‘I can’t sleep, I can’t even cry’: NGO worker on rebuilding Beirut after blast

Staff at NGO Care distributing aid at Saint Joseph University in Beirut, August 8, 2020.
Staff at NGO Care distributing aid at Saint Joseph University in Beirut, August 8, 2020. © Care

NGOs are working tirelessly to rebuild Beirut after last week’s devastating explosion, with French President Emmanuel Macron urging donors to act quickly at an impromptu UN virtual conference on Sunday. FRANCE 24 spoke to Patricia Khoder, a Beirut native working for the NGO Care, about the challenge of delivering effective aid in this shattered city.


Less than a week after one of the biggest non-nuclear explosions in history – which left more than 150 dead and around 6,000 injured – the emergency services are still trying to find survivors. NGO staff and volunteers are hard at work, amid an influx of international aid to the Lebanese capital. Khoder took time out of her busy schedule to tell FRANCE 24 about the situation on the ground.

What was your personal experience of the explosion on Tuesday?

I was in the Care offices – in the business district in central Beirut – when it all happened. We heard two big explosions, and we actually thought there was some sort of attack on our building. Then we went outside and saw this huge mushroom cloud in the sky. I immediately went down to the port and I could see that the districts of Gemmayzé, Achrafiyé, Dora and Mar Mikhael had been blown away – that there was nothing really left there. I put the news on straight away, and I soon realised that Beirut was gone, that my city had been destroyed. I grew up in those neighbourhoods. All of my youth was there.

I’m still in shock. I’m so numb I can’t really feel anything. I’ve only slept 12 hours in total since the blast. I can’t sleep, I can’t even cry; I still haven’t really processed what happened. Every day I’ve found out that someone I knew – of whom I was fond – has died, or that some beloved part of the city has been wiped off the map. It will take a lot of time before I can come to terms with all the destruction and start to mourn.

My work with Care has helped me cope. I’ve been totally focused on my mission since Tuesday. Our task of raising funds and delivering food for Beirut is what matters most to me now.

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What work have you been doing for the NGO since the blast?

Usually I work as a communications manager, but I have been in the field for two days distributing food for the worst-affected neighbourhoods. These areas are being gentrified, but a lot of poor people still live there, and they have nothing, with nowhere else to go.

We have started distributing food parcels containing rice, flour, pasta and tinned food that you can just eat straight away – seeing as many people in Beirut don’t have a kitchen or even a home any more. So we’ve started with food, but there are plenty of other things we hope to distribute. There are so many things Lebanon needs straight away: medicine (two hospitals were blown up), clothes, beds etc.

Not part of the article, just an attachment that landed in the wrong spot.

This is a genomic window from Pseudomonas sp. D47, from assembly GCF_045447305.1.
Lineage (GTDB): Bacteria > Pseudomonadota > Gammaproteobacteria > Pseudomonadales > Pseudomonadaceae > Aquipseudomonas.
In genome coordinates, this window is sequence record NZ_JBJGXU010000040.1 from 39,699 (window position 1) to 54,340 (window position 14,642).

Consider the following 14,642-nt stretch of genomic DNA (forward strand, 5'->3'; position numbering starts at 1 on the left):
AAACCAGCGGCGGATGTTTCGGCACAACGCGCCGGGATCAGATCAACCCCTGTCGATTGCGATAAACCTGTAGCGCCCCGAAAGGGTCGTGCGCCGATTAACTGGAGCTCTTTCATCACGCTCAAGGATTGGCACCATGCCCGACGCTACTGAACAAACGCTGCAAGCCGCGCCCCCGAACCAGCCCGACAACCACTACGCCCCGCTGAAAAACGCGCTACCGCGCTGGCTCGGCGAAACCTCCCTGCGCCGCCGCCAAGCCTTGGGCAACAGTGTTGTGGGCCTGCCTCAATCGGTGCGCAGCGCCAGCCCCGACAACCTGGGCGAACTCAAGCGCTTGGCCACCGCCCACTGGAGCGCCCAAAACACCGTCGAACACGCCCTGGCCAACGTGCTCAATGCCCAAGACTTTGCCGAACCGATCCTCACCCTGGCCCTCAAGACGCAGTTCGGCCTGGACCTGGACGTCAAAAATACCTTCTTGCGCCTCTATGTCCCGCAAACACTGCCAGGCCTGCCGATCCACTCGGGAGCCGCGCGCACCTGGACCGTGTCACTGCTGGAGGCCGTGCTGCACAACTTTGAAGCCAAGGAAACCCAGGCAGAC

We also lack some essential building materials for reconstruction. There is a glass shortage because all the windows in Beirut have been shattered and there isn’t enough glass in the country to meet the demand. In the meantime, people are putting up cardboard boxes and plexiglass – while others don’t even have the means to do that, and are sleeping in their homes without roofs or windows, staying there so looters don’t rob them of what little they have left.

And there are many people who no longer have a home at all. There are 300,000 people living on the streets. But in two months, the first rains will fall, and it will be freezing cold. We will have to find solutions for those people.

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How do you see the future unfolding?

I don’t think about the future. Like my city, I have no tomorrow. There’s something about trauma like this which makes it impossible for you to project yourself forward in time. But the Lebanese are strong. I saw that resilience the day after the explosion, when people were out clearing the streets, clearing the debris. It is very difficult to break the will of the Lebanese.

This doesn’t make our daily lives any easier. I lived through the civil war in Beirut but I never saw anything on this scale. But what I see around me makes me proud: the solidarity that’s arisen from the desire to clean up the mess, rebuild and move forward. I am proud of my people; proud to be Lebanese.

We’ve obviously been heartened by all the messages of support from across the world. We need all that hope and the courage that goes with it; we have been living without hope for a long while. It is the international community that will give it back to us. That’s why it’s necessary to give money to NGOs and Lebanese charities to help the country recover.

This article was translated from the original in French.


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